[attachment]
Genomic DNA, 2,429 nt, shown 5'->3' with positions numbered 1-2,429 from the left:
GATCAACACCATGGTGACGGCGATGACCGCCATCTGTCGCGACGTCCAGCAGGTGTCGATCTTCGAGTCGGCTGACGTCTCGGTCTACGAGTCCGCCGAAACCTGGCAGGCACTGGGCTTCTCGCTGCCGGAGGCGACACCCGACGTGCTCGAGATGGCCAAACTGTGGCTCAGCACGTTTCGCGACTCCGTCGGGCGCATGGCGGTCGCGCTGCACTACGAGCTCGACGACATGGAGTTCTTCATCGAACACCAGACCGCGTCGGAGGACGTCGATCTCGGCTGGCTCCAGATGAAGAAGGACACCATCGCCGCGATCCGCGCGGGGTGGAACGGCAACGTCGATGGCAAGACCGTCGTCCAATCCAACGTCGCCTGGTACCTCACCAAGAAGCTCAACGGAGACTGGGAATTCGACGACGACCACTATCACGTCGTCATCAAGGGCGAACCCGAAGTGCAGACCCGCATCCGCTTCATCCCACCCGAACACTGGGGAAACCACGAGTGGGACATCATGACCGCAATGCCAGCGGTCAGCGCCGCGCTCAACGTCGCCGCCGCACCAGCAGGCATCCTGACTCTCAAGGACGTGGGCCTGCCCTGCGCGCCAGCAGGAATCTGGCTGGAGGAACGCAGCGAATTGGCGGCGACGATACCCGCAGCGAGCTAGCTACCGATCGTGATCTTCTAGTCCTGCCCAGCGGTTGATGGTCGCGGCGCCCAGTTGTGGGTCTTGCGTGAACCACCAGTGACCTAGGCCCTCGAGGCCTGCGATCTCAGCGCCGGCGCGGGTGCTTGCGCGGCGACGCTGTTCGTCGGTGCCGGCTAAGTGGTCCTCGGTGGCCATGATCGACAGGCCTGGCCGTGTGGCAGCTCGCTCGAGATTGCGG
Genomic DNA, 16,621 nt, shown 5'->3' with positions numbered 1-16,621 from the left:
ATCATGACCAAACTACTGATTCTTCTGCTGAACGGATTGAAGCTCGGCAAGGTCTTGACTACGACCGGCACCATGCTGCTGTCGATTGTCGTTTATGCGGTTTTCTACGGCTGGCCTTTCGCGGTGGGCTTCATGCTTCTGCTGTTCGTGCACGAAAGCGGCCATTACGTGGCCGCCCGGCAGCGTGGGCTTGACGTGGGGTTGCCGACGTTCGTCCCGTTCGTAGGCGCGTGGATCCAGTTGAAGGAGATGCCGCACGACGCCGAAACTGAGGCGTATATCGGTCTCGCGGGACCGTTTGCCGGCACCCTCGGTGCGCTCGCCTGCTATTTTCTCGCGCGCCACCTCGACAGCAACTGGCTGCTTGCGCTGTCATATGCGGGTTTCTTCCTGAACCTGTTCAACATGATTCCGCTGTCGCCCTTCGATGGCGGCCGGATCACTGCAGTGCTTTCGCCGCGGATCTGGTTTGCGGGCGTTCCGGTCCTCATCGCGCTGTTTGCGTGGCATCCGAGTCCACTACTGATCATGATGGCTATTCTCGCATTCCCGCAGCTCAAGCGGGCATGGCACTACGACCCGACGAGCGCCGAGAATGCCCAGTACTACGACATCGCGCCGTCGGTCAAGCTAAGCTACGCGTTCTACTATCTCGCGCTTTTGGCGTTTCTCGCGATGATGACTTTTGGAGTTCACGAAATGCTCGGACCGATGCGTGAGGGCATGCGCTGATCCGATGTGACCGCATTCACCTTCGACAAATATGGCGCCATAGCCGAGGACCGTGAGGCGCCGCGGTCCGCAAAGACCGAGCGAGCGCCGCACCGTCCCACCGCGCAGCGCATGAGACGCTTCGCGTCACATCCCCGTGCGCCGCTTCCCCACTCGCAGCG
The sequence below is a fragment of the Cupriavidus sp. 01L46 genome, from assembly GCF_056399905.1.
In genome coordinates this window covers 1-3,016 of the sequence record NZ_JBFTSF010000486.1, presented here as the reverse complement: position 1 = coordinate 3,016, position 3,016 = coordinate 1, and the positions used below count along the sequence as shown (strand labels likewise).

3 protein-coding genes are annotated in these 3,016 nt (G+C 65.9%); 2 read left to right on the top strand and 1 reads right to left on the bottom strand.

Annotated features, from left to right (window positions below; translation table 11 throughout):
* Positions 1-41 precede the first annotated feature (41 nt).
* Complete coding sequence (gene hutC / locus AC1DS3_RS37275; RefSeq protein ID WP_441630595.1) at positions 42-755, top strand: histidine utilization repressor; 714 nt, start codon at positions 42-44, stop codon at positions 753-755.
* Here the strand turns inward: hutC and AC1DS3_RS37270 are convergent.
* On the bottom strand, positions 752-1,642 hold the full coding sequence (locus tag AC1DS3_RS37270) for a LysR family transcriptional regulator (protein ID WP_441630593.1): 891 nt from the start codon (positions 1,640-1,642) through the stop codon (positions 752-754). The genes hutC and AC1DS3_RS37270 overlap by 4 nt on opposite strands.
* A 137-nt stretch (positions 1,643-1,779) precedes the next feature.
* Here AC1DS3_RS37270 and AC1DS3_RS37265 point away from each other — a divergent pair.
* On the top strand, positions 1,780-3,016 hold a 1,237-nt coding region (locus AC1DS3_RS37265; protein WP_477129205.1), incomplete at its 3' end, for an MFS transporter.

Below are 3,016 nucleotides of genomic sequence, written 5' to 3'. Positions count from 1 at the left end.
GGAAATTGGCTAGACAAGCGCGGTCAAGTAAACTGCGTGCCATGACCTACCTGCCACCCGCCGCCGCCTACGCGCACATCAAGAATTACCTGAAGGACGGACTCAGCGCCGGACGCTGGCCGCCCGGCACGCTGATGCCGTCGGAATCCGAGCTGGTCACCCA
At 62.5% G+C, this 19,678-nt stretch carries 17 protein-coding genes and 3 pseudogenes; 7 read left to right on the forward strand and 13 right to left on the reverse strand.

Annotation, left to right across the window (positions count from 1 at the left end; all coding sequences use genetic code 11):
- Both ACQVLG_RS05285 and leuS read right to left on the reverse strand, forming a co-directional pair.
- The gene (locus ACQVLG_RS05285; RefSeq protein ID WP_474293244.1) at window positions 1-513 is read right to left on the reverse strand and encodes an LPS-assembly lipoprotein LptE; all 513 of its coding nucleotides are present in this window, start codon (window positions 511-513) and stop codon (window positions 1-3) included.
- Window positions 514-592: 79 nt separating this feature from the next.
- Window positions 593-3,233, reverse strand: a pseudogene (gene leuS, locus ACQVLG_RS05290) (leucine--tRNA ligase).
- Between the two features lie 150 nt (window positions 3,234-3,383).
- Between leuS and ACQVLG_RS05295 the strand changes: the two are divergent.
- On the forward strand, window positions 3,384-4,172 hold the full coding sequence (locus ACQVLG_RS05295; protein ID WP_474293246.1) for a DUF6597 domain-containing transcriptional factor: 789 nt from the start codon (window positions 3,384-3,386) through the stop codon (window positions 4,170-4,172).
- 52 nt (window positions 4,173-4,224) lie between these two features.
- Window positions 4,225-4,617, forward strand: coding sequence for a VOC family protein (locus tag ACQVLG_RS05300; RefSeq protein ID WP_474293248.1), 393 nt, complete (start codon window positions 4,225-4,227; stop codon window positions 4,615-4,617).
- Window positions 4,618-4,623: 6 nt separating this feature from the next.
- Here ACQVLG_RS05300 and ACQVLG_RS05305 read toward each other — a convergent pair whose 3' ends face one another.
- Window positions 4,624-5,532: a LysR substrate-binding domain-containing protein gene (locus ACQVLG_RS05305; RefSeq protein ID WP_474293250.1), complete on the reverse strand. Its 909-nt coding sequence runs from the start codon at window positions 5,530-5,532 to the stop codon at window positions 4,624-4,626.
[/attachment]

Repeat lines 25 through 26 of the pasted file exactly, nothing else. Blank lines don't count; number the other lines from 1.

- Between leuS and ACQVLG_RS05295 the strand changes: the two are divergent.
- On the forward strand, window positions 3,384-4,172 hold the full coding sequence (locus ACQVLG_RS05295; protein ID WP_474293246.1) for a DUF6597 domain-containing transcriptional factor: 789 nt from the start codon (window positions 3,384-3,386) through the stop codon (window positions 4,170-4,172).